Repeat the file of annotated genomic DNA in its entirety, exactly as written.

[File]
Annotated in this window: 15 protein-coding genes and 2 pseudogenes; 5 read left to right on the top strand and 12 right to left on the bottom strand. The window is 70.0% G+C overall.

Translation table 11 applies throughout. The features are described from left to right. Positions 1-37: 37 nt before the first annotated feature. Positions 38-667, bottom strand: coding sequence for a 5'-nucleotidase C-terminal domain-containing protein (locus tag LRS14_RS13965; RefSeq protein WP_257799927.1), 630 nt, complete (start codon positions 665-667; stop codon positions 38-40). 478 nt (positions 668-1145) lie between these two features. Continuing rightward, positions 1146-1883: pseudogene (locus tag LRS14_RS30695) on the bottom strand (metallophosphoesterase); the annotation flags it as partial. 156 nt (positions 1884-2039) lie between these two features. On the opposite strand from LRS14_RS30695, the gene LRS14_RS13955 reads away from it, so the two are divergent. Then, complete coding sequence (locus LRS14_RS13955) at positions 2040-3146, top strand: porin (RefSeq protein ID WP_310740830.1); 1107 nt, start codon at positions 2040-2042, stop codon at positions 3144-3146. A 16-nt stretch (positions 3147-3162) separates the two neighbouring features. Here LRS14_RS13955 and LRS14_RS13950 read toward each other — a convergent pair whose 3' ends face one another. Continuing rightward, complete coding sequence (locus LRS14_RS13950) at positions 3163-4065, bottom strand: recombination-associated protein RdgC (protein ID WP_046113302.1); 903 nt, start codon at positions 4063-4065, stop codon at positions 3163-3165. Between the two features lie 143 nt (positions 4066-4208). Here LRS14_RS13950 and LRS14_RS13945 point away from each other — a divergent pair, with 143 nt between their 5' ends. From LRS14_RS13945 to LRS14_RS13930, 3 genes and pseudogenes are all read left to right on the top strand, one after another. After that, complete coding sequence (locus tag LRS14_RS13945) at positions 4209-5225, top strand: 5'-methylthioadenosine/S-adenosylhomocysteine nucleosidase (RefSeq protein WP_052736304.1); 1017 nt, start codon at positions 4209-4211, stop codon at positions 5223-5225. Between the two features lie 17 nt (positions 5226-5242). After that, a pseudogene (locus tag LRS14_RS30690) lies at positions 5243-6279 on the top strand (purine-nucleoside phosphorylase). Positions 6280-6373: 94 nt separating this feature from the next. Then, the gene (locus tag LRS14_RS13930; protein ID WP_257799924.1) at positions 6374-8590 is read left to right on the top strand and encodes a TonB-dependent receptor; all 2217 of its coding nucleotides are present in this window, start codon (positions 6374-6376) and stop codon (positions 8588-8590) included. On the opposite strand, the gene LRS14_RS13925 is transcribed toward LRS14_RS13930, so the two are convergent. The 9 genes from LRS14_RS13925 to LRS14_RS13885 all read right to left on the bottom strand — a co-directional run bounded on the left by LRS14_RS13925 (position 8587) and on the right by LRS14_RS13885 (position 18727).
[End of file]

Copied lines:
Annotated in this window: 15 protein-coding genes and 2 pseudogenes; 5 read left to right on the top strand and 12 right to left on the bottom strand. The window is 70.0% G+C overall.

Translation table 11 applies throughout. The features are described from left to right. Positions 1-37: 37 nt before the first annotated feature. Positions 38-667, bottom strand: coding sequence for a 5'-nucleotidase C-terminal domain-containing protein (locus tag LRS14_RS13965; RefSeq protein WP_257799927.1), 630 nt, complete (start codon positions 665-667; stop codon positions 38-40). 478 nt (positions 668-1145) lie between these two features. Continuing rightward, positions 1146-1883: pseudogene (locus tag LRS14_RS30695) on the bottom strand (metallophosphoesterase); the annotation flags it as partial. 156 nt (positions 1884-2039) lie between these two features. On the opposite strand from LRS14_RS30695, the gene LRS14_RS13955 reads away from it, so the two are divergent. Then, complete coding sequence (locus LRS14_RS13955) at positions 2040-3146, top strand: porin (RefSeq protein ID WP_310740830.1); 1107 nt, start codon at positions 2040-2042, stop codon at positions 3144-3146. A 16-nt stretch (positions 3147-3162) separates the two neighbouring features. Here LRS14_RS13955 and LRS14_RS13950 read toward each other — a convergent pair whose 3' ends face one another. Continuing rightward, complete coding sequence (locus LRS14_RS13950) at positions 3163-4065, bottom strand: recombination-associated protein RdgC (protein ID WP_046113302.1); 903 nt, start codon at positions 4063-4065, stop codon at positions 3163-3165. Between the two features lie 143 nt (positions 4066-4208). Here LRS14_RS13950 and LRS14_RS13945 point away from each other — a divergent pair, with 143 nt between their 5' ends. From LRS14_RS13945 to LRS14_RS13930, 3 genes and pseudogenes are all read left to right on the top strand, one after another. After that, complete coding sequence (locus tag LRS14_RS13945) at positions 4209-5225, top strand: 5'-methylthioadenosine/S-adenosylhomocysteine nucleosidase (RefSeq protein WP_052736304.1); 1017 nt, start codon at positions 4209-4211, stop codon at positions 5223-5225. Between the two features lie 17 nt (positions 5226-5242). After that, a pseudogene (locus tag LRS14_RS30690) lies at positions 5243-6279 on the top strand (purine-nucleoside phosphorylase). Positions 6280-6373: 94 nt separating this feature from the next. Then, the gene (locus tag LRS14_RS13930; protein ID WP_257799924.1) at positions 6374-8590 is read left to right on the top strand and encodes a TonB-dependent receptor; all 2217 of its coding nucleotides are present in this window, start codon (positions 6374-6376) and stop codon (positions 8588-8590) included. On the opposite strand, the gene LRS14_RS13925 is transcribed toward LRS14_RS13930, so the two are convergent. The 9 genes from LRS14_RS13925 to LRS14_RS13885 all read right to left on the bottom strand — a co-directional run bounded on the left by LRS14_RS13925 (position 8587) and on the right by LRS14_RS13885 (position 18727).